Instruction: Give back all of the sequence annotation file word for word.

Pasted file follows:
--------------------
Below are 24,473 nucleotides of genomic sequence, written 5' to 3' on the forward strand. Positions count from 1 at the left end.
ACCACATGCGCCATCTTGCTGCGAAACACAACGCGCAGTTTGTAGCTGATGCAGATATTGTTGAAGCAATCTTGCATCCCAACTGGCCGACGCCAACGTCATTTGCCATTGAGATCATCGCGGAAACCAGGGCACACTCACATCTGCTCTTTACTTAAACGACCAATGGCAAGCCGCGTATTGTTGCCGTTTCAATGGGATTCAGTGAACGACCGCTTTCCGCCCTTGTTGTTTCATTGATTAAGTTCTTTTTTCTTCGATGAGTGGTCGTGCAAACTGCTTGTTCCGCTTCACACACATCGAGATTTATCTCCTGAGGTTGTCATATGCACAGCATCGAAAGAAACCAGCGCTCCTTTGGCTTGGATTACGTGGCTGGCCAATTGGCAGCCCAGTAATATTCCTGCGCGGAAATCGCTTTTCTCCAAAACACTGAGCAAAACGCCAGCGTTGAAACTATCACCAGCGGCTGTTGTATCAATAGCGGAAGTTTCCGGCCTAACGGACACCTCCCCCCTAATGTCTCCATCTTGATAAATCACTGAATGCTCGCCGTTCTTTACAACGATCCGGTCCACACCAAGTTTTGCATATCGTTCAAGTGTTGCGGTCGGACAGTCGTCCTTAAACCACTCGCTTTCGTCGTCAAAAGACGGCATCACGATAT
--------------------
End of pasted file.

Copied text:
Below are 24,473 nucleotides of genomic sequence, written 5' to 3' on the forward strand. Positions count from 1 at the left end.
ACCACATGCGCCATCTTGCTGCGAAACACAACGCGCAGTTTGTAGCTGATGCAGATATTGTTGAAGCAATCTTGCATCCCAACTGGCCGACGCCAACGTCATTTGCCATTGAGATCATCGCGGAAACCAGGGCACACTCACATCTGCTCTTTACTTAAACGACCAATGGCAAGCCGCGTATTGTTGCCGTTTCAATGGGATTCAGTGAACGACCGCTTTCCGCCCTTGTTGTTTCATTGATTAAGTTCTTTTTTCTTCGATGAGTGGTCGTGCAAACTGCTTGTTCCGCTTCACACACATCGAGATTTATCTCCTGAGGTTGTCATATGCACAGCATCGAAAGAAACCAGCGCTCCTTTGGCTTGGATTACGTGGCTGGCCAATTGGCAGCCCAGTAATATTCCTGCGCGGAAATCGCTTTTCTCCAAAACACTGAGCAAAACGCCAGCGTTGAAACTATCACCAGCGGCTGTTGTATCAATAGCGGAAGTTTCCGGCCTAACGGACACCTCCCCCCTAATGTCTCCATCTTGATAAATCACTGAATGCTCGCCGTTCTTTACAACGATCCGGTCCACACCAAGTTTTGCATATCGTTCAAGTGTTGCGGTCGGACAGTCGTCCTTAAACCACTCGCTTTCGTCGTCAAAAGACGGCATCACGATAT